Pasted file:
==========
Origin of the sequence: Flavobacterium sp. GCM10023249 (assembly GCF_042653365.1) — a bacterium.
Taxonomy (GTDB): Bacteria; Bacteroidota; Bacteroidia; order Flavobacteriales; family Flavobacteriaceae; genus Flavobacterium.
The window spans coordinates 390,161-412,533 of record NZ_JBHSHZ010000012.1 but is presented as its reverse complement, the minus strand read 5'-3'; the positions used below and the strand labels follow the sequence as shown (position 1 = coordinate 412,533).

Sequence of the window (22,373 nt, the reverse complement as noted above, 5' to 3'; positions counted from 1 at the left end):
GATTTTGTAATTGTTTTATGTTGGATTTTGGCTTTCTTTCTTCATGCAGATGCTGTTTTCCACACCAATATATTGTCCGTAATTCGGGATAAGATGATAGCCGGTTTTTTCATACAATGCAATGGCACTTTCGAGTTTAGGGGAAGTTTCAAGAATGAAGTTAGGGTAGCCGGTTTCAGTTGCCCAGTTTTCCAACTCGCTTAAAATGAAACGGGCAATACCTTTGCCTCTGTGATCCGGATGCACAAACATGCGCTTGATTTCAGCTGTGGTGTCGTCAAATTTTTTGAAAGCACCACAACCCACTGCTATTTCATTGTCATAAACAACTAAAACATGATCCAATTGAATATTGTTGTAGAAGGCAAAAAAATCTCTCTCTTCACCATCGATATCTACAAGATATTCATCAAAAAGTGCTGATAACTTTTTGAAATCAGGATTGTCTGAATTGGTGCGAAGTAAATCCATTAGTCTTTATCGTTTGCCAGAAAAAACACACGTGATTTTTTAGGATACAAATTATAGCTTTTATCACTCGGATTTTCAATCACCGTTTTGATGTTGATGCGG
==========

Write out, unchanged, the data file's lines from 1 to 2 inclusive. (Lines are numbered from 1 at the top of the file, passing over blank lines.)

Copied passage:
Origin of the sequence: Flavobacterium sp. GCM10023249 (assembly GCF_042653365.1) — a bacterium.
Taxonomy (GTDB): Bacteria; Bacteroidota; Bacteroidia; order Flavobacteriales; family Flavobacteriaceae; genus Flavobacterium.